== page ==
I was offered the opportunity for an early review of the GenInsights21 publication, by Global-Roam Pty Ltd and Greenview Strategic Consulting (GR and GVSC), and jumped at that chance. In this article I share some of the things that jumped out at me…
The second paragraphs of GenInsights21 starts with the following statement:
“The primary purpose of an electricity market is to provide for efficient dispatch of electricity to meet the long-term needs of energy users and does this by providing a clear price signal for the locational wholesale supply of electricity”
… and proceeds to present some deep analysis of the NEM based not just on the views of GR and GVSC, but equally on the extensive and rich data set that Global-Roam provides to market participants.
That data, including a history of bid bands, FCAS bids, generator outages (forced and unforced), patterns of demand and supply from the start of the NEM to today is likely better than any NEM data bank outside of AEMO.
Data of course serves to provide information, and information requires analysis of the data. Again Global Roam provides the tools that will enable a skilled analyst to get the data to talk.
Through GenInsights21, GR and GVSC, identify two key challenges – namely:
1) that variability and uncertainty are increasing, and
2) complexity is increasing.
3) These lead to a conclusion, put as a challenge, that risks are increasing.
Like any good analyst, GR and GVSC conclude that these risks require more information and more analysis. And I agree. Specifically GenInsights21 draws a conclusion that “the market” has become more reliant on forecasting. For many of us, the thought that keeping the lights on depends on forecasting is indeed a concern.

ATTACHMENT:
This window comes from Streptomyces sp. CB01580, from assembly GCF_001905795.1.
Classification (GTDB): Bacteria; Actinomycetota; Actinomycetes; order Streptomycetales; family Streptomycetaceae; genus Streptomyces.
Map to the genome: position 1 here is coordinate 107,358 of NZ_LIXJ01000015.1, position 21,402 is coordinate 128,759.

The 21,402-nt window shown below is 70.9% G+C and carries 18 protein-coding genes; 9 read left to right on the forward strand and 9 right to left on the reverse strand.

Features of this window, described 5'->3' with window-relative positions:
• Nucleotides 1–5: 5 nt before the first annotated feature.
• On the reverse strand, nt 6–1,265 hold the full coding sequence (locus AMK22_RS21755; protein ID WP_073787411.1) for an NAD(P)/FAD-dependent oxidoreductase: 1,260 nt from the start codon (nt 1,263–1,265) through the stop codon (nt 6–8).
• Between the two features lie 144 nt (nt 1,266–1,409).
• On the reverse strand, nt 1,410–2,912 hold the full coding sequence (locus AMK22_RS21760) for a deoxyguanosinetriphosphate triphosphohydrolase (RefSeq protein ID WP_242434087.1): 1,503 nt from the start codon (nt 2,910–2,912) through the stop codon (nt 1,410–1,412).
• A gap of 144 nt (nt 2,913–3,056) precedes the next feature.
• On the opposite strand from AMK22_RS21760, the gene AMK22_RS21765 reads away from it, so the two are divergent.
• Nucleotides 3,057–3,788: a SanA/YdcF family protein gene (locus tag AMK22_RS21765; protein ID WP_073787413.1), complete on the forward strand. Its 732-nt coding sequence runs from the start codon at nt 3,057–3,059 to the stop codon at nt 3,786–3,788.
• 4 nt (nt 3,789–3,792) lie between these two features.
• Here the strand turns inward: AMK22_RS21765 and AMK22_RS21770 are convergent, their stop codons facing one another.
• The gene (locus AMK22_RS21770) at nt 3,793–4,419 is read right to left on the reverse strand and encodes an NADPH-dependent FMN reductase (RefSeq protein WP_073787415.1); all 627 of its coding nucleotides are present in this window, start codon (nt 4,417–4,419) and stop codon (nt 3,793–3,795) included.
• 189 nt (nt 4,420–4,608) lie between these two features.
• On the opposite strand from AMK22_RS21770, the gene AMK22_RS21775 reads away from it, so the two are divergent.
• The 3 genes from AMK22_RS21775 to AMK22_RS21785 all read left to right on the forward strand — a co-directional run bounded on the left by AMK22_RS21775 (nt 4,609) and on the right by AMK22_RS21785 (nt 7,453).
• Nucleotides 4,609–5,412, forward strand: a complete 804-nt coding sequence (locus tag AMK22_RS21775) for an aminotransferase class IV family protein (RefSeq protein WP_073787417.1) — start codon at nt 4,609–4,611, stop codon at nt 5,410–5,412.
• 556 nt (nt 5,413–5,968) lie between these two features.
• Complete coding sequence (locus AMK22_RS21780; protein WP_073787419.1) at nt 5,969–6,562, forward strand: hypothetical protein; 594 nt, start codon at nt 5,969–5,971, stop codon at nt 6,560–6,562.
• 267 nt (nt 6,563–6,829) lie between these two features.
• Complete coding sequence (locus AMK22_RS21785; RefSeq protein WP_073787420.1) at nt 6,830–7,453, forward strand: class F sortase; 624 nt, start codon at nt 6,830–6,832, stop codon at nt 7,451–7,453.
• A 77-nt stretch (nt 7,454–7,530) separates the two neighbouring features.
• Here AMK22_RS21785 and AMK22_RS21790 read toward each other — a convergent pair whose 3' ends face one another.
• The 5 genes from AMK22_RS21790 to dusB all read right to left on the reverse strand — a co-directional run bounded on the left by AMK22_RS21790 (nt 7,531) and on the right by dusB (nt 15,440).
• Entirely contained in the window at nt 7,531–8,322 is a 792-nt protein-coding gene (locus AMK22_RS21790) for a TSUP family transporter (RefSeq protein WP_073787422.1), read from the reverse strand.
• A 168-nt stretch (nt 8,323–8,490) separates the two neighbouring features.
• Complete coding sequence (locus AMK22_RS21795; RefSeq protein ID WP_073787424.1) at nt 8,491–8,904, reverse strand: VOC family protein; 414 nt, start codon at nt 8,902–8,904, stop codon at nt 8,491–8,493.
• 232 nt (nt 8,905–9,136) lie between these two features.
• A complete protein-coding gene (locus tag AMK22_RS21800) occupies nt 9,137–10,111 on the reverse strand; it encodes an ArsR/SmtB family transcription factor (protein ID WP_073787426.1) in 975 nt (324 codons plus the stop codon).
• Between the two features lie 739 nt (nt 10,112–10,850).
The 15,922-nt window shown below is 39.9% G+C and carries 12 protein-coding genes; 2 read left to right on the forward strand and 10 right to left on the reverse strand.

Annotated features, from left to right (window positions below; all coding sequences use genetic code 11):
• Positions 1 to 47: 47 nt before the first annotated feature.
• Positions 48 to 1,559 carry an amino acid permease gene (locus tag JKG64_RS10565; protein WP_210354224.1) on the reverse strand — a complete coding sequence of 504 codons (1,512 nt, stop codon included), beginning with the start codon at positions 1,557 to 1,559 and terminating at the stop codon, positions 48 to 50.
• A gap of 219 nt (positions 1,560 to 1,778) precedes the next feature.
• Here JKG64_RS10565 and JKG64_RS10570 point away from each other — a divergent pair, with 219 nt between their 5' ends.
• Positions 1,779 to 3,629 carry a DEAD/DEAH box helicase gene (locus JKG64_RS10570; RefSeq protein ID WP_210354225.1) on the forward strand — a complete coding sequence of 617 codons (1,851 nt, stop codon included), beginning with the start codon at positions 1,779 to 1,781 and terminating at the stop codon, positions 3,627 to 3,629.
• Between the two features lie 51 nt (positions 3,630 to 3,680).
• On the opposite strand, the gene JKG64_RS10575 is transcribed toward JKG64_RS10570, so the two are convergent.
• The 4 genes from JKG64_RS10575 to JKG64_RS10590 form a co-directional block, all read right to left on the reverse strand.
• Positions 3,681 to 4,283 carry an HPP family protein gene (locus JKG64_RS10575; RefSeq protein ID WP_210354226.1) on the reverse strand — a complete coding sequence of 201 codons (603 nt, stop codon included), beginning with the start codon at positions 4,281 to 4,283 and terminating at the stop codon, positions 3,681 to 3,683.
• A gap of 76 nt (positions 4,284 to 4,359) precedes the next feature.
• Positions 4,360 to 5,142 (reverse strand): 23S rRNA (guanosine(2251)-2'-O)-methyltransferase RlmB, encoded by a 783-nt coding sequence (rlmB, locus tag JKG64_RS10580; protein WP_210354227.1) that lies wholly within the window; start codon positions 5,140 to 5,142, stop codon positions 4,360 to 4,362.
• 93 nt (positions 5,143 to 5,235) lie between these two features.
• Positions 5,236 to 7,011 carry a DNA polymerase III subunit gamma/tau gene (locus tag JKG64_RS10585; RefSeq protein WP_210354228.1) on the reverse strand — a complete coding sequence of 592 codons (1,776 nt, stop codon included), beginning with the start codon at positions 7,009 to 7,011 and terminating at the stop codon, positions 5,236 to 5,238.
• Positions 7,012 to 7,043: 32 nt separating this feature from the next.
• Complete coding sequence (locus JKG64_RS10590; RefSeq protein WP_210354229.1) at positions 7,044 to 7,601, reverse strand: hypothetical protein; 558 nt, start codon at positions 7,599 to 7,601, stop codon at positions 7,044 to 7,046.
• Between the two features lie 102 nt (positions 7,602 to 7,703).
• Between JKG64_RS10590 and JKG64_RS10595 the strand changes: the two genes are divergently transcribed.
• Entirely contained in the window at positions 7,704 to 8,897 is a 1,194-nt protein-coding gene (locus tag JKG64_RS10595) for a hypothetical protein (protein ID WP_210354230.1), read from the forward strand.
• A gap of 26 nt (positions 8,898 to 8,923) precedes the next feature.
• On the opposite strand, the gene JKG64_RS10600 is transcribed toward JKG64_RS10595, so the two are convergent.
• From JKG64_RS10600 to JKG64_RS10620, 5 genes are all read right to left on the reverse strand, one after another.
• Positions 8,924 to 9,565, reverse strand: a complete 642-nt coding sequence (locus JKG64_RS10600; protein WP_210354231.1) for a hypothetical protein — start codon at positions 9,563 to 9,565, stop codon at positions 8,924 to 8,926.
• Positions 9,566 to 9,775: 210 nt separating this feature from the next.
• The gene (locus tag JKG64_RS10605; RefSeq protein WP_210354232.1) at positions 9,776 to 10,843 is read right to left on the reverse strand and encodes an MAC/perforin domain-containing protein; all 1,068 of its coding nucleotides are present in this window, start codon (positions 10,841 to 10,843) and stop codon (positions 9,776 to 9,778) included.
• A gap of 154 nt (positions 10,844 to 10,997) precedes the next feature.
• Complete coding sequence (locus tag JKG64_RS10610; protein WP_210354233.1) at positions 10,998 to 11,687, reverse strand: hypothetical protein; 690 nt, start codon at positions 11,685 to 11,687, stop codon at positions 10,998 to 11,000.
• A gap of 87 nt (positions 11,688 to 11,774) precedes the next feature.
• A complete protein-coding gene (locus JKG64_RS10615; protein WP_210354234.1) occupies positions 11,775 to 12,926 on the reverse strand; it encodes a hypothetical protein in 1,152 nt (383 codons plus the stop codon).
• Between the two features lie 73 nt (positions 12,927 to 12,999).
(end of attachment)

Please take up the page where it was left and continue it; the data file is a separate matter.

However even though some risks are no doubt increasing, one might also argue that other risks are reducing. New technology, new ways of doing things, bring benefits as well as problems. At least in this author’s opinion. For instance even though behind the meter solar is weather dependent, it is not dependent on any one supplier.
GenInsights21 concludes, correctly in my view, that price signals traditionally provide by the energy only NEM have become distorted. Still this is hardly a new conclusion – State Government policy, the lack of a carbon objective in the National Electricity Objective, and renewable energy policies all bias the “energy only” spot market and the associated futures markets.
The price signals that are available, that is spot prices and various futures prices (baseload and caps), arguably might reassure system designers. If market participants forecast significant high price volatility likely the price of the thinly traded $300 cap would increase. One aim of markets related analysis, at least in the view of this analyst, is to get “ahead” of the market. Theory suggests that for fair markets, ones with liquidity where trades are only made on the basis of public information, it is difficult if not impossible to consistently get ahead. And yet there is a reward for analysis, because it reduces uncertainty. And so it may be with the risks identified in Gensight21. GR and GVSC may just be ahead of the game.